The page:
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I use Vuescan for scanning transparencies, albeit with an Epson scanner rather than Nikon, and the software is easy to use, and produces excellent results, with the multi-exposure setting dragging a bit more detail from the shadows. (However, I prefer Epson Scan for negative scans , whether b/w or colour.) Generally, I now only scan transparencies and negatives for my own personal use, and if it has commercial potential I submit the  scan to Alamy.  I now only submit 35mm scans to Alamy via the Archival route due to QC concerns, and I have a separate pseudo for my archival images – sales are occasional.  However, one 35mm image from 1970 has sold several times, even though it is a little soft and grainy (an Agfa CT 18 original), probably because there are few pics of the subject on Alamy.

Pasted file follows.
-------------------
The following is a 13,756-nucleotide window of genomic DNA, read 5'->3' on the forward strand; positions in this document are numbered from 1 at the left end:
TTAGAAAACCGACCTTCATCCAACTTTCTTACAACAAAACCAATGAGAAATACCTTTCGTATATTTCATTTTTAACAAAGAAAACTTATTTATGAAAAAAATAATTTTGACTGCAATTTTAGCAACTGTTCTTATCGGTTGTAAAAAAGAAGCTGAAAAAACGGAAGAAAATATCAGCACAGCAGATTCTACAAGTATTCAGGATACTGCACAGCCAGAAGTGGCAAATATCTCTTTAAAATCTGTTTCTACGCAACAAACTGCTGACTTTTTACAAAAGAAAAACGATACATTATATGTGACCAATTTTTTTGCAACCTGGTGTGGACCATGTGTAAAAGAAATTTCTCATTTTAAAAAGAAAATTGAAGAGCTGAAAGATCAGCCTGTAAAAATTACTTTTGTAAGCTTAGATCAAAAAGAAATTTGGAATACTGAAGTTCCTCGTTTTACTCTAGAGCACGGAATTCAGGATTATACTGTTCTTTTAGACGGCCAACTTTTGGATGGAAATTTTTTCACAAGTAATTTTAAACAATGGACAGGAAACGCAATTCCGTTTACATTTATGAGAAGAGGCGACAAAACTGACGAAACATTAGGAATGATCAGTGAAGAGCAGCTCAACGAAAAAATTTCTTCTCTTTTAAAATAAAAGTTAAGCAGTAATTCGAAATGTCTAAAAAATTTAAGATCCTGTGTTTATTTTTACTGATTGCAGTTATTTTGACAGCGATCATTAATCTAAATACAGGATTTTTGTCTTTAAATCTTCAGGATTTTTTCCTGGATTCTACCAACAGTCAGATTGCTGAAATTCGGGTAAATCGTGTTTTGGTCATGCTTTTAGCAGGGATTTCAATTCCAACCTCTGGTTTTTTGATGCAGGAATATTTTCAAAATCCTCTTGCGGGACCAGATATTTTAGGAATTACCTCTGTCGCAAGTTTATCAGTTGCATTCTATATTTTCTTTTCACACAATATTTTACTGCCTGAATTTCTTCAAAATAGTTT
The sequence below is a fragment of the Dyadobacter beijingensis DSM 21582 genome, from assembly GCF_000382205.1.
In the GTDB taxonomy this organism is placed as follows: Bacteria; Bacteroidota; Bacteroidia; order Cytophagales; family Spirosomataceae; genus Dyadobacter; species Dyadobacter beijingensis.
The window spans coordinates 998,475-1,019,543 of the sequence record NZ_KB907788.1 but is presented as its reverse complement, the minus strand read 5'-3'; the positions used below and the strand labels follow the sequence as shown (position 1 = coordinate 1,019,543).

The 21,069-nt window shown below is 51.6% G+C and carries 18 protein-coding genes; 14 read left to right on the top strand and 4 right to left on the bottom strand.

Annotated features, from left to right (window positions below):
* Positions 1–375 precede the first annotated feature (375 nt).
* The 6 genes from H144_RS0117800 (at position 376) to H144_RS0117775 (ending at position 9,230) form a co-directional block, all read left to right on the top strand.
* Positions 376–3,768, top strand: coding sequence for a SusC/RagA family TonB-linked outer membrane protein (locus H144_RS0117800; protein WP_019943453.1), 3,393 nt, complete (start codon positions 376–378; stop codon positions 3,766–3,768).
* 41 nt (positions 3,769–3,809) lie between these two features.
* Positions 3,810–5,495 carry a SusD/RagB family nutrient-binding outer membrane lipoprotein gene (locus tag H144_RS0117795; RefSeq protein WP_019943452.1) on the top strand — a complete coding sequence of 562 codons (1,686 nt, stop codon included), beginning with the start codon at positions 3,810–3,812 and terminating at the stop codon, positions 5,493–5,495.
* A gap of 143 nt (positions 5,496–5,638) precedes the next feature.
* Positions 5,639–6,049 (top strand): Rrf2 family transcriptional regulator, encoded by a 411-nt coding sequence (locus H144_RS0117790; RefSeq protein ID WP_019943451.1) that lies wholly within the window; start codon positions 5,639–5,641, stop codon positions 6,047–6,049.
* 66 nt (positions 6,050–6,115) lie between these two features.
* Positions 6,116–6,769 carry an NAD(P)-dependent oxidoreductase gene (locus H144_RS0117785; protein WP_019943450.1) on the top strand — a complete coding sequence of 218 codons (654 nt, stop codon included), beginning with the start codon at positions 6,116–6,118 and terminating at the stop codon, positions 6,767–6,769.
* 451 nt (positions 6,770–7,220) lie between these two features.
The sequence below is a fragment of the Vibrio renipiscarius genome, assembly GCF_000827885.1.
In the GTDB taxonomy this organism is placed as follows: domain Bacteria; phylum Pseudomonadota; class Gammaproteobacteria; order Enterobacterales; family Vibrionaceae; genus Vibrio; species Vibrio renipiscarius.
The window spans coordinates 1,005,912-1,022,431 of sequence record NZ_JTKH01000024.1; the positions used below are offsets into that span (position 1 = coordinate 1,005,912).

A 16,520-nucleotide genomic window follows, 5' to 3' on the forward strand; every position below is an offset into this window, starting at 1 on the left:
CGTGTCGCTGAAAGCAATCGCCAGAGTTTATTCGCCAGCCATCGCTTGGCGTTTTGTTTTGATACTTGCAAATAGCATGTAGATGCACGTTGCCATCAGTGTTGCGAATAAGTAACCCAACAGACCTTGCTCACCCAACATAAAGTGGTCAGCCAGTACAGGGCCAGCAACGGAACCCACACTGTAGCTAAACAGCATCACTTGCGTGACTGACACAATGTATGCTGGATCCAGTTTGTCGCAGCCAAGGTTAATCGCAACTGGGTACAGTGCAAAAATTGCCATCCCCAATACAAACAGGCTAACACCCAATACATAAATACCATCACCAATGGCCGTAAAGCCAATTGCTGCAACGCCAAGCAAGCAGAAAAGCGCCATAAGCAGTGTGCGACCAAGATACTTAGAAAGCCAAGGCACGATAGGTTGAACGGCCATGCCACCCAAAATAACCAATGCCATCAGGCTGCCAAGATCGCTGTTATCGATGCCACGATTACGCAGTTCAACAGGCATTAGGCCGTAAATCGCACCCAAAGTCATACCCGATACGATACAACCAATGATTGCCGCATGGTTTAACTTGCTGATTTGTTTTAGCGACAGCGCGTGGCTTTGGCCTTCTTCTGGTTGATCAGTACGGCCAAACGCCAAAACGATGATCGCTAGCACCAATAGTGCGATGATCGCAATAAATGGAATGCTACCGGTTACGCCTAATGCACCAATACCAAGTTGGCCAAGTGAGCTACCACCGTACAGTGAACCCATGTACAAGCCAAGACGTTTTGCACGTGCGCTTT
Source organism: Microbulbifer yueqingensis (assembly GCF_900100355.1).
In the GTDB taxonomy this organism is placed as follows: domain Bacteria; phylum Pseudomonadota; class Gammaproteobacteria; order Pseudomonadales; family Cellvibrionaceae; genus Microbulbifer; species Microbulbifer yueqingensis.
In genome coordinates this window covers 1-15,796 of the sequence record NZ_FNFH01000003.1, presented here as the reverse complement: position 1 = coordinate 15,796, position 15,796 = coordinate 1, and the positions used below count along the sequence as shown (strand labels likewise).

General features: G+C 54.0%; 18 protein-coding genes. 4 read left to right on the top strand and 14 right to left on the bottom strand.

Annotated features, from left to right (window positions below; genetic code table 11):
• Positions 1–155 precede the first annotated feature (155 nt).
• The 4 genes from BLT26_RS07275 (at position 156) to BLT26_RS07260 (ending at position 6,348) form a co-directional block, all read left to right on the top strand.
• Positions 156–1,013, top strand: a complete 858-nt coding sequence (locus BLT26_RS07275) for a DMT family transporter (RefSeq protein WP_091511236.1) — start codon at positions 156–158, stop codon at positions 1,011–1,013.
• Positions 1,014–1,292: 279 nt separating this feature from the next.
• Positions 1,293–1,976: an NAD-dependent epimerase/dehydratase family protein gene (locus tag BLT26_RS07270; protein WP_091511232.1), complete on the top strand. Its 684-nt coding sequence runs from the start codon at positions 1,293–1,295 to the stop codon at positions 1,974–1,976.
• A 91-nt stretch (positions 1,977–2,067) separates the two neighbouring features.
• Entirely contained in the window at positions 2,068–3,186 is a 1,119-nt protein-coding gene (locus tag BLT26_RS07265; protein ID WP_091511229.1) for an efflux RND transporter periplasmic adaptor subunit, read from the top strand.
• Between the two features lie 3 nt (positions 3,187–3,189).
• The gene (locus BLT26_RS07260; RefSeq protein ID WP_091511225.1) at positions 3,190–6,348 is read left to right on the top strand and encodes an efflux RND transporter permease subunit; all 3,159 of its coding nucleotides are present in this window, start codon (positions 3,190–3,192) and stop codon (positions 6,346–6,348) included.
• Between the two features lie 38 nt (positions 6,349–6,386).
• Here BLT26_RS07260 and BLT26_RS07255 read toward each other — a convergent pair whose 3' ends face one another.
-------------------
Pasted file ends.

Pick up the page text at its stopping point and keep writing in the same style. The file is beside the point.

Forgive my ignorance, but how do you submit scans via the archival route? I can't seem to find any info about this on the Alamy website. Where is it discussed? Thanks.

 

Edit: I just stumbled upon some info about the archival route here. It's pretty vague, though.

Edited by John Mitchell

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Hi everybody.

 

I am trying to install my Nikon Coolscan V ED on a Windows 7 64 bit system,  Nikon say that they don't support 64 bit,  however i am sure it is possible.

 

Anybody had success in doing so?

 

Thanks to all.

 

Paul.

As indicated if you have physical connection I am sure Vuescan will do it - it's constantly supported too

Good luck

john